The student must be able to demonstrate and use (in English) the knowledge acquired during the pharmacy education process to elicit, convey, clarify, and transmit information (both in oral and written form) effectively, accurately, efficiently, and sensitively to patients, their families and/or caregivers and other members of the health care team. Communication and transmission of information include reading, writing, hearing, and speech.

For example, students must be able to present legible and accurate information in oral and written form to a preceptor, professor, teammate, patients, families, and other members of the health care team. Students must also be able to effectively and efficiently participate in sometimes fast-paced small group discussions/interactions and in patient care settings where clinical decisions may depend on rapid communication.

The student must possess the emotional stability and the maturity necessary to interact with others in a responsible manner, to use sound judgment, and to use ethical and clinical reasoning. The ability to make decisions appropriate to the care of patients; function in a stressful and demanding environment; adapt to new and changing situations and cope with ambiguity is essential to the development and performance of future pharmacists. The student must be prompt in the completion of all responsibilities with regard to providing pharmaceutical care to their patients. The possession of human relations skills is equally important. The student should demonstrate compassion, empathy, a caring attitude, tolerance, an acceptance of diversity and differences, personal generosity toward others, thoughtfulness, and a general concern and respect for other individuals.

The pharmacy education process is both demanding and challenging. The student must have sufficient emotional and physical stamina to acquire the knowledge and skills required in the classroom, perform the duties in the basic science and practice laboratories, participate in activities on clinical rotations, tolerate physically and mentally taxing workloads, and function independently, competently and effectively under stress. The student must be able to complete the curriculum within the maximum time period specified by the faculty.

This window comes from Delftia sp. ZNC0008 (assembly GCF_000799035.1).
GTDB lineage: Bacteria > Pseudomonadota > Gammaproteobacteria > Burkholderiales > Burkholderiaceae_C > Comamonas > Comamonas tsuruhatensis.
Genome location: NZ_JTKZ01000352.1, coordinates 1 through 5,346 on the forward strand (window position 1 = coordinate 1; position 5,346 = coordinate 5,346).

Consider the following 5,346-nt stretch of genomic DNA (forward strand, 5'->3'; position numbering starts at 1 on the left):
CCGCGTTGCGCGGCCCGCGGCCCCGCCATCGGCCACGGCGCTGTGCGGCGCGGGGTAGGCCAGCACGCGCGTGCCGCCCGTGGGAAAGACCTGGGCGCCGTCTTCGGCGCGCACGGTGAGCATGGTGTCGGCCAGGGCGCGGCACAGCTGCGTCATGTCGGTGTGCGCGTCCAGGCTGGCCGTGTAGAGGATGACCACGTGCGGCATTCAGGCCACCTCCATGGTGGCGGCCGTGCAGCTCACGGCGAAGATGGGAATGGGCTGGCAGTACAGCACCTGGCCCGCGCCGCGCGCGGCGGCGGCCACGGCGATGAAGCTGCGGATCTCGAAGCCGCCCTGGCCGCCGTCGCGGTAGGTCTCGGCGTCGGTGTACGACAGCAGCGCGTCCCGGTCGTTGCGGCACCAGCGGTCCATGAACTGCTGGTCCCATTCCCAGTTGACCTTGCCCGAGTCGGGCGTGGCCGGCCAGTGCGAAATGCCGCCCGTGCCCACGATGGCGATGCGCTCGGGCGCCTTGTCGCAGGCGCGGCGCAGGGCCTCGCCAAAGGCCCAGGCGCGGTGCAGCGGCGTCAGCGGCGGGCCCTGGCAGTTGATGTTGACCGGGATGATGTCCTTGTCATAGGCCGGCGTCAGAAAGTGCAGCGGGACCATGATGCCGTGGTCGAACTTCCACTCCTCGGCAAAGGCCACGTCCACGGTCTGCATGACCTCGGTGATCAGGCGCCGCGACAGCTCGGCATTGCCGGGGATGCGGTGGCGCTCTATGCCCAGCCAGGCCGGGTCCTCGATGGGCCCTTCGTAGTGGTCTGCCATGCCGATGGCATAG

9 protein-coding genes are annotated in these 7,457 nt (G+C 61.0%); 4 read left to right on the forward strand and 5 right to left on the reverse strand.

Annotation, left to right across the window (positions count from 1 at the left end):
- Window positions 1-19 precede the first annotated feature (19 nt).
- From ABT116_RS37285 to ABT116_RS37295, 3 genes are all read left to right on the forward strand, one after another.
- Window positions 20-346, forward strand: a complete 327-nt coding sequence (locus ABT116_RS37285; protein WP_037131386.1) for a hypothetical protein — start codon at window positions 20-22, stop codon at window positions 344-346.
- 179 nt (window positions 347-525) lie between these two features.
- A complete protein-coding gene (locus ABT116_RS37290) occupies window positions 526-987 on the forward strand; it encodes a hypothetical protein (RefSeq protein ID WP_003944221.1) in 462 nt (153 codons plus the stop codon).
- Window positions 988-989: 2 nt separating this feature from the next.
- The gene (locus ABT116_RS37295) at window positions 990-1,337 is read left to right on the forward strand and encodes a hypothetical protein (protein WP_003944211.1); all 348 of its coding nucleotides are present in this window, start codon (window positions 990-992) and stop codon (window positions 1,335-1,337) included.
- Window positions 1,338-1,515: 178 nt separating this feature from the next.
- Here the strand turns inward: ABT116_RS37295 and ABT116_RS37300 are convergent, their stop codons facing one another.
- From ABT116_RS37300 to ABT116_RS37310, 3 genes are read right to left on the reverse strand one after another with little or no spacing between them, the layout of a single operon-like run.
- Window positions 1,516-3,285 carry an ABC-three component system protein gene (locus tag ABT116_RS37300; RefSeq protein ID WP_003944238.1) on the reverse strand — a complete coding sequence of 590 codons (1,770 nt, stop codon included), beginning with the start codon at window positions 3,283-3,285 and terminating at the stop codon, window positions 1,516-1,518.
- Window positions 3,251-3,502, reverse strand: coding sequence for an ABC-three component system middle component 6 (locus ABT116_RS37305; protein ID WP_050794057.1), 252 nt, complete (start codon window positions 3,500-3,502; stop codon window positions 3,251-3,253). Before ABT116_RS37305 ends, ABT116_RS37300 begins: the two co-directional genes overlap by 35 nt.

Sufficient motor function, tactile ability, and sensory abilities are required to attend and participate effectively in all classrooms, laboratories, conferences, clinical settings, and activities that are part of the curriculum. Students must be able to remain fully alert and attentive at all times in clinical settings. Students must be able to perform some physical assessment of their patients including measurement of blood pressure using a stethoscope and blood pressure cuff, performing fingersticks for the purpose of measurement of glucose for blood glucose monitoring or measurement of lipids for cholesterol screening, and subcutaneous injection, intramuscular injection or intranasal administration for the purposes of administering immunizations.

Students must be able to use fine motor skills to perform the functions necessary to compound sterile preparations in a laminar airflow hood using an aseptic technique and compound non-sterile medications. Students must have sufficient motor skills to execute all aspects of the prescription process. Students must have the ability to safely and effectively operate appropriate equipment used in the laboratory and practice settings such as computers, and medical devices used in assessing a patient's health status or for use in administering medications.

Through independent observation, the student must be able to acquire information in the PharmD curriculum, including that obtained from lectures, demonstrations, experiments, and experiential education activities. Students must not lack any of the senses to the point that they cannot recognize normal versus abnormal and cannot acquire or perceive sufficient factual material to accurately assess a patient's prescription or health information.